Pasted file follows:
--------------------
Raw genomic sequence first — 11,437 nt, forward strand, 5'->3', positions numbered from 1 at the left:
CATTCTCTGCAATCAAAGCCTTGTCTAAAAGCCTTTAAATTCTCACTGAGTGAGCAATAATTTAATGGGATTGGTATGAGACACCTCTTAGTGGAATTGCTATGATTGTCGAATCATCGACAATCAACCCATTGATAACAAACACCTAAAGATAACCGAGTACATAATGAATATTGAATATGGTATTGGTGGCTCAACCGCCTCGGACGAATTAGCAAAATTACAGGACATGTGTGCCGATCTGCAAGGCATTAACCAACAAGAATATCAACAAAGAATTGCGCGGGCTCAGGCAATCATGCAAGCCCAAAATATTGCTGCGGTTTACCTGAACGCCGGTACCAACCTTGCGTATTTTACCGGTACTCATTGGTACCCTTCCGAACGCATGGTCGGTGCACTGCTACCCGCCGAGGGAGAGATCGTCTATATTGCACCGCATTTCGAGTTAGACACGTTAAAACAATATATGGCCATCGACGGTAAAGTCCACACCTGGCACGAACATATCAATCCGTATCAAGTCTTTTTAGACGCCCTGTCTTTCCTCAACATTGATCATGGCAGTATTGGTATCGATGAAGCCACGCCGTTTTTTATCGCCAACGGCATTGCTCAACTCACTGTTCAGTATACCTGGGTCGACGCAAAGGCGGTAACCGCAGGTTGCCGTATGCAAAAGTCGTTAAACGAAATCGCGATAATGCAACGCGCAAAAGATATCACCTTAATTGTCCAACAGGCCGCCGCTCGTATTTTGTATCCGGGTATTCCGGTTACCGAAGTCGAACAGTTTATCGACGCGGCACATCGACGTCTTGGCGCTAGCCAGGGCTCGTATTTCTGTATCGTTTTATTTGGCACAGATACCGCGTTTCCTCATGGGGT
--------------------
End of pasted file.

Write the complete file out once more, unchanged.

Raw genomic sequence first — 11,437 nt, forward strand, 5'->3', positions numbered from 1 at the left:
CATTCTCTGCAATCAAAGCCTTGTCTAAAAGCCTTTAAATTCTCACTGAGTGAGCAATAATTTAATGGGATTGGTATGAGACACCTCTTAGTGGAATTGCTATGATTGTCGAATCATCGACAATCAACCCATTGATAACAAACACCTAAAGATAACCGAGTACATAATGAATATTGAATATGGTATTGGTGGCTCAACCGCCTCGGACGAATTAGCAAAATTACAGGACATGTGTGCCGATCTGCAAGGCATTAACCAACAAGAATATCAACAAAGAATTGCGCGGGCTCAGGCAATCATGCAAGCCCAAAATATTGCTGCGGTTTACCTGAACGCCGGTACCAACCTTGCGTATTTTACCGGTACTCATTGGTACCCTTCCGAACGCATGGTCGGTGCACTGCTACCCGCCGAGGGAGAGATCGTCTATATTGCACCGCATTTCGAGTTAGACACGTTAAAACAATATATGGCCATCGACGGTAAAGTCCACACCTGGCACGAACATATCAATCCGTATCAAGTCTTTTTAGACGCCCTGTCTTTCCTCAACATTGATCATGGCAGTATTGGTATCGATGAAGCCACGCCGTTTTTTATCGCCAACGGCATTGCTCAACTCACTGTTCAGTATACCTGGGTCGACGCAAAGGCGGTAACCGCAGGTTGCCGTATGCAAAAGTCGTTAAACGAAATCGCGATAATGCAACGCGCAAAAGATATCACCTTAATTGTCCAACAGGCCGCCGCTCGTATTTTGTATCCGGGTATTCCGGTTACCGAAGTCGAACAGTTTATCGACGCGGCACATCGACGTCTTGGCGCTAGCCAGGGCTCGTATTTCTGTATCGTTTTATTTGGCACAGATACCGCGTTTCCTCATGGGGT